The passion for romance is something for human beings for thousands and thousands of years has never been changed, they always willing to give the best they have to their love, in order to move their hearts immediately. Both of the poem of “The Passionate Shepherd to His Love” and “The Passionate Astronaut to His Love” are showing the addressers’ patronal romance like others did. However, with the change of time setting, to scene can be so different. One is more classic and humanity and the other one is more modern and technical.
CLASSIC AND HUMANITY
In”The Passionate Shepherd to His Love”, the first line of the first stanza, the shepherd makes gently and directly calls to his love. The Shepherd invites his love to come with him and “pleasures prove” (line 2.) This immediate reference to pleasure gives a mildly romantic tone to this poem. He implies that the entire landscape of the countryside of England “Valleys, groves, hills and fields/Woods or steeply mountains” will prove to contain pleasure of all kinds for the lovers. He use the beauty of nature to offer his love. It’s a very common theme in pastoral poetry. The next stanza suggests that the lovers will take their entertainment not in a theatre or at a banquet, but sitting upon rocks or by rivers.
The third, fourth, and fifth stanzas are a kind of list of the “delights”, mostly sartorial, that the Shepherd will make for his love. The list of the things he will make for his lady reveal a great deal about the situation of the “Shepherd” and what he can offer his love. But in reality this increasingly fanciful list of gifts such as the gold buckles, the coral clasps, and the amber studs could only come from a member of the gentry, or a merchant in a town. The fantasy of bucolic paradise is entirely idealized. Incidentally, the plants mentioned (roses, flowers, and myrtle) are conventional horticultural expressions of romance. The rose, especially, was sacred to the goddess Venus (and it is how roses have come to symbolize romantic love in some modern Western cultures.)
The image of the Shepherd as a member of the gentry becomes complete when, in the last stanza, it is said “The shepherd swains shall dance and sing/ for thy delight each May-morning.” The picture here is of other shepherds doing the speaker’s bidding. The poem ends with an “if” statement, and contains a slightly somber note. There is no guarantee that the lady will find these country enticements enough to follow the Shepherd, and since the construction of them is preposterous and fantastical to begin with, the reader is left with the very real possibility that the Shepherd will be disappointed.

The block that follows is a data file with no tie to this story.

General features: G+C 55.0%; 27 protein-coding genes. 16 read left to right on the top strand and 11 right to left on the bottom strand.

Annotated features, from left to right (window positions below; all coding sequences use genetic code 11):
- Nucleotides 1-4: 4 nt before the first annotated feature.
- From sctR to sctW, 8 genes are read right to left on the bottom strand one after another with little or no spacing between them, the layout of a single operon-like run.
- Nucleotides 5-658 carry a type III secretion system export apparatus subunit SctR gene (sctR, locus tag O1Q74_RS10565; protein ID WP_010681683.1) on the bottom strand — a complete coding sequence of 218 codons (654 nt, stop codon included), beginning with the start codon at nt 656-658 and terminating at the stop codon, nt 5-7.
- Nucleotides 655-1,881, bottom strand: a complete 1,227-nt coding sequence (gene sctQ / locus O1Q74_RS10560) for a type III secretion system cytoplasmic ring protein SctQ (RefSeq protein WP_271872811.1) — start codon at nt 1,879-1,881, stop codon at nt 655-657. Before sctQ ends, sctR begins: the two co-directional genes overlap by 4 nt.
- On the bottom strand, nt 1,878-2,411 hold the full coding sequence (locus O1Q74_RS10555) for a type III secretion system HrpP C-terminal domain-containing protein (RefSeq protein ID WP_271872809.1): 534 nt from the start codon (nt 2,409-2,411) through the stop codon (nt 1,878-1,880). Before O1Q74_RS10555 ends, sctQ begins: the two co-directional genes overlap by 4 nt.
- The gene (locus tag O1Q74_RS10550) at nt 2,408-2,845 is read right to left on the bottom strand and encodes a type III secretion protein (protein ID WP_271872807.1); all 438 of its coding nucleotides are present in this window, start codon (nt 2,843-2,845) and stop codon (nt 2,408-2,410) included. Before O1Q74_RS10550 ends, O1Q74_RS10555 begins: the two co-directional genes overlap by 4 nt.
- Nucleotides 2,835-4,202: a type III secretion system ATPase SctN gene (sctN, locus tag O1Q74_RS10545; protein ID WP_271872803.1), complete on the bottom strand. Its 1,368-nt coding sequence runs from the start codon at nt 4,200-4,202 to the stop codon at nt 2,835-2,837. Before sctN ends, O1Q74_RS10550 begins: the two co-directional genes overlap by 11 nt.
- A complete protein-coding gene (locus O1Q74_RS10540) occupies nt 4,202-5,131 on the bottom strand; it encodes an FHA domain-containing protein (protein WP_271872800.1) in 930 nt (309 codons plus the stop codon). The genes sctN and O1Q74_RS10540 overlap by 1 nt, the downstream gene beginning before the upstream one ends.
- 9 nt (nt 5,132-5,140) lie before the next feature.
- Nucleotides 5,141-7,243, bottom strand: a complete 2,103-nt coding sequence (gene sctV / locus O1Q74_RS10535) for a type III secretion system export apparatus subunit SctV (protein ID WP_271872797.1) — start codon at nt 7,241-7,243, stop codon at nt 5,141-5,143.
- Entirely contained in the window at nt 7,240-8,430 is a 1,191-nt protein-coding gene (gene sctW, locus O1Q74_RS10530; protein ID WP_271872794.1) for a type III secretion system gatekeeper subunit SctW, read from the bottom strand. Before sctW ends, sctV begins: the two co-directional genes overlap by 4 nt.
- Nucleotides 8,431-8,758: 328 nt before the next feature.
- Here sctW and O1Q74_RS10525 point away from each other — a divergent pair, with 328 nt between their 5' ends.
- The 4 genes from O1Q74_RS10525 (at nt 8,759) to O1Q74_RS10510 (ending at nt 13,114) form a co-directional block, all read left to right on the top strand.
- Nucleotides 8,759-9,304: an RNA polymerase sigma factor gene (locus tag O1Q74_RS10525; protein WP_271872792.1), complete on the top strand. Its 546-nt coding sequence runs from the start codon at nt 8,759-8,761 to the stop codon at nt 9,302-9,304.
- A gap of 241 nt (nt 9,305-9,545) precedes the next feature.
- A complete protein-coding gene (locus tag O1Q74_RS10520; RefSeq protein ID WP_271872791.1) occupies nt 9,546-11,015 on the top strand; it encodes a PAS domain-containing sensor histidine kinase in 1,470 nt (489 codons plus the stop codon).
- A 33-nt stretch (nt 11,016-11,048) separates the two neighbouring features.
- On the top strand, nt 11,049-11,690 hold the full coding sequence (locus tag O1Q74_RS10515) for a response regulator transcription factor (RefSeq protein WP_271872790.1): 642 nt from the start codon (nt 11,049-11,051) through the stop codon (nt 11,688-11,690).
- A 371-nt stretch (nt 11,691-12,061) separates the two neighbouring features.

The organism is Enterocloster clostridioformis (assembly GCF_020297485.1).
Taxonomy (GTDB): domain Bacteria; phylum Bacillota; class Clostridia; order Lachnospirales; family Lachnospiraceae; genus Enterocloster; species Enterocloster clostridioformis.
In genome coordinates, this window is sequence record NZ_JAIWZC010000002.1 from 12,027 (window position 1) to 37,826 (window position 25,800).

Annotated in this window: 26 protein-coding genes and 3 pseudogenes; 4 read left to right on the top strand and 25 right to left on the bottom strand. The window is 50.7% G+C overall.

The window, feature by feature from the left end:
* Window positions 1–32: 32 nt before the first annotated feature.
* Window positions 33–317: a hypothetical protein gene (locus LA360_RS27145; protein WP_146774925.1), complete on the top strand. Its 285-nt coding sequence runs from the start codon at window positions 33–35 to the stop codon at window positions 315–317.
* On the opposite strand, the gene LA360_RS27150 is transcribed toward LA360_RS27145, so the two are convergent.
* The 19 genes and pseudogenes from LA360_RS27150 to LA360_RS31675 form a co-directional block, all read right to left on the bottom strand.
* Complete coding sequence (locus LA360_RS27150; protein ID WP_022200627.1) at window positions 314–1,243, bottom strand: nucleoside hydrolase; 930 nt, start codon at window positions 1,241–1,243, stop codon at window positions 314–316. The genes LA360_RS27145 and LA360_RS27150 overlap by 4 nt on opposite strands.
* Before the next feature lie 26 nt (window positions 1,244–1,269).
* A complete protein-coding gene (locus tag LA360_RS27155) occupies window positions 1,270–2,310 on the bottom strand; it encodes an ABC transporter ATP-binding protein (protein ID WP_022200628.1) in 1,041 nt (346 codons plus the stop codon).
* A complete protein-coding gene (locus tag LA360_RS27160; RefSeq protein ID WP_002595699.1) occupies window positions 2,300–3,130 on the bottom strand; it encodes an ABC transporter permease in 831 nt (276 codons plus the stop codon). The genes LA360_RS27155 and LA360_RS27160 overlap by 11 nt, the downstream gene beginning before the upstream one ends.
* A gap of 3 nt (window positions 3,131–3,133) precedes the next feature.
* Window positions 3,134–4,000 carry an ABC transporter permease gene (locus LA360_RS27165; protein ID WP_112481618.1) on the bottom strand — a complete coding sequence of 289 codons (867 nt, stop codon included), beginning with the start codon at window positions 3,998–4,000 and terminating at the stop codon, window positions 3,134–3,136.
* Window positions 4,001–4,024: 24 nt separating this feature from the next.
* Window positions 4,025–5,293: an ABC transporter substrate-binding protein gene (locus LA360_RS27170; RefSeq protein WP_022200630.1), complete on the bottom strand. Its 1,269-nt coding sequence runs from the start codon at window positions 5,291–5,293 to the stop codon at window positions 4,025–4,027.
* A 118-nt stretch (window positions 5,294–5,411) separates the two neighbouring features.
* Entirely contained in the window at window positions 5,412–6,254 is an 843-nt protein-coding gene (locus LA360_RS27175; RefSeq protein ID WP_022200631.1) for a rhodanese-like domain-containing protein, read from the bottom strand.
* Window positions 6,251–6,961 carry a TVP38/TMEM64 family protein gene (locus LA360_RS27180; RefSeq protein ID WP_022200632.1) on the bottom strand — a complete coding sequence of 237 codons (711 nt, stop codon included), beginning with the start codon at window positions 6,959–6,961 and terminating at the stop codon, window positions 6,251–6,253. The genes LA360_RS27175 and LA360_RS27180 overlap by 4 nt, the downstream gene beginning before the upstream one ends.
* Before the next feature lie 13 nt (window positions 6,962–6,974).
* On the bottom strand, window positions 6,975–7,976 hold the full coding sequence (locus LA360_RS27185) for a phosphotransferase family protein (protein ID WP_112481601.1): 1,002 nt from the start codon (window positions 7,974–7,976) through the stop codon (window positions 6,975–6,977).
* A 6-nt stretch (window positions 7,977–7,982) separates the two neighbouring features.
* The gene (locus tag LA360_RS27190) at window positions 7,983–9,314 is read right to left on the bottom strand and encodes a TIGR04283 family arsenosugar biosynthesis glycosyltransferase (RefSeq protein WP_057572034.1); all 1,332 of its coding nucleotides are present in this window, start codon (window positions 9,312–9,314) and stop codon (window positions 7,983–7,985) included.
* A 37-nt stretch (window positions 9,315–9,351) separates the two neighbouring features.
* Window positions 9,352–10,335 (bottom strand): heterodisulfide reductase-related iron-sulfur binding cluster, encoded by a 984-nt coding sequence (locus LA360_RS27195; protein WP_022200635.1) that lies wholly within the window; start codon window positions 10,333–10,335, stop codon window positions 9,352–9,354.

Passionate Shepherd to His Love was appealing to a popular genre in Elizabethan England countryside. On reading on Greg Smenda’s parody of the poem, it’s obvious that he is appealing to a more modern reader. The timeline was in 1960s when space invention was popular. The intention of the two poems is very different. It mining the movement of desire.
MODERN AND TECHNICAL.
By looking at the title, reader can pick up easily it’s a parody. They both have the same structure of total six stanzas and four lines each. They also use similar words and phrases such as the first stanza starts with ‘Come live with me and be my mate’ similar words but Smenda used mate which sound less romantic than love. Both of them makes directly calls to their love. He invites his mate to come with him, but instead of ‘pleasures prove’ it’s ‘pleasure spate’ which gives a sense of horror instead of romance. He implies that the entire landscape of the moon which doesn’t sound particularly romantic, but he offer what he think is the best. Space is very popular topic at that time. The next stanza also suggest that the lovers will take their entertainment, but is sitting on lunar crust, beside some crater holes with engines humming which sounds awful.
The third, fourth, and fifth stanzas are also kind of list of the ‘delights’ that the Astronaut will make for his lady love, but they doesn’t make a great deal about the situation of the ‘Astronaut’ and what he can offer to his love. A bed of plastic is easy to reach and doesn’t sound comfortable to sleep on. For an astronaut, a space suit is also easily available. In reality the gift he offered sounds good but they are not comparable than any sorts of treasures. The plastic, especially, was not aesthetically pleasing and doesn’t have the connection with romance at all.
The image of the Astronaut becomes complete when, in the last stanza, it is said ‘The astronaut colony shall for you sing’ the picture here is also of other astronaut doing the speaker’s bidding. The poem is also end with an ‘if’ statement, but add a very strong phrases with an exclamation mark at the very end, so the reader is left with a very positive feeling that the Astronaut will be accepted.
Even though these two poem are based on the same structure and same sense of emergent for inviting their love one, they have completely different feeling. Marlowe’s poem can be described as classic and humanity, but Smenda’s poem can be described as modern and technical. So it’s clear that The Passionate Shepherd to His Love is more romantic than The Passionate Shepherd to His Love.
Courtney from Study Moose
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